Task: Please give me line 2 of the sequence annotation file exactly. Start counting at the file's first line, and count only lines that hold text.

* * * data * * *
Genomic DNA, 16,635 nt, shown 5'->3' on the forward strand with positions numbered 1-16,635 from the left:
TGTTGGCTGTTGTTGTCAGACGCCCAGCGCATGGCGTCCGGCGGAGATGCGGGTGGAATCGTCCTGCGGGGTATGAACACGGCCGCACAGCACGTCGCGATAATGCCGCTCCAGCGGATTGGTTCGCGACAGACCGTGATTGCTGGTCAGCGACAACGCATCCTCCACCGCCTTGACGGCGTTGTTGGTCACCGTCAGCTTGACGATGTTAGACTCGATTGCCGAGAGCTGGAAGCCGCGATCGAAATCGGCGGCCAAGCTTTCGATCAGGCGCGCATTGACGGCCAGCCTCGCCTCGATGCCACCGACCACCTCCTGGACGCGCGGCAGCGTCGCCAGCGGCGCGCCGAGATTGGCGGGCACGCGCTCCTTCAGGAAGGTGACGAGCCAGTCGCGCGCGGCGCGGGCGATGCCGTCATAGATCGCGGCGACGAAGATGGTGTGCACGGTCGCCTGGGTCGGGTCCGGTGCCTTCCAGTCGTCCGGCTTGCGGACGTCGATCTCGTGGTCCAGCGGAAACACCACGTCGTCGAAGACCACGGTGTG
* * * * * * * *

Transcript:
TGTTGGCTGTTGTTGTCAGACGCCCAGCGCATGGCGTCCGGCGGAGATGCGGGTGGAATCGTCCTGCGGGGTATGAACACGGCCGCACAGCACGTCGCGATAATGCCGCTCCAGCGGATTGGTTCGCGACAGACCGTGATTGCTGGTCAGCGACAACGCATCCTCCACCGCCTTGACGGCGTTGTTGGTCACCGTCAGCTTGACGATGTTAGACTCGATTGCCGAGAGCTGGAAGCCGCGATCGAAATCGGCGGCCAAGCTTTCGATCAGGCGCGCATTGACGGCCAGCCTCGCCTCGATGCCACCGACCACCTCCTGGACGCGCGGCAGCGTCGCCAGCGGCGCGCCGAGATTGGCGGGCACGCGCTCCTTCAGGAAGGTGACGAGCCAGTCGCGCGCGGCGCGGGCGATGCCGTCATAGATCGCGGCGACGAAGATGGTGTGCACGGTCGCCTGGGTCGGGTCCGGTGCCTTCCAGTCGTCCGGCTTGCGGACGTCGATCTCGTGGTCCAGCGGAAACACCACGTCGTCGAAGACCACGGTGTG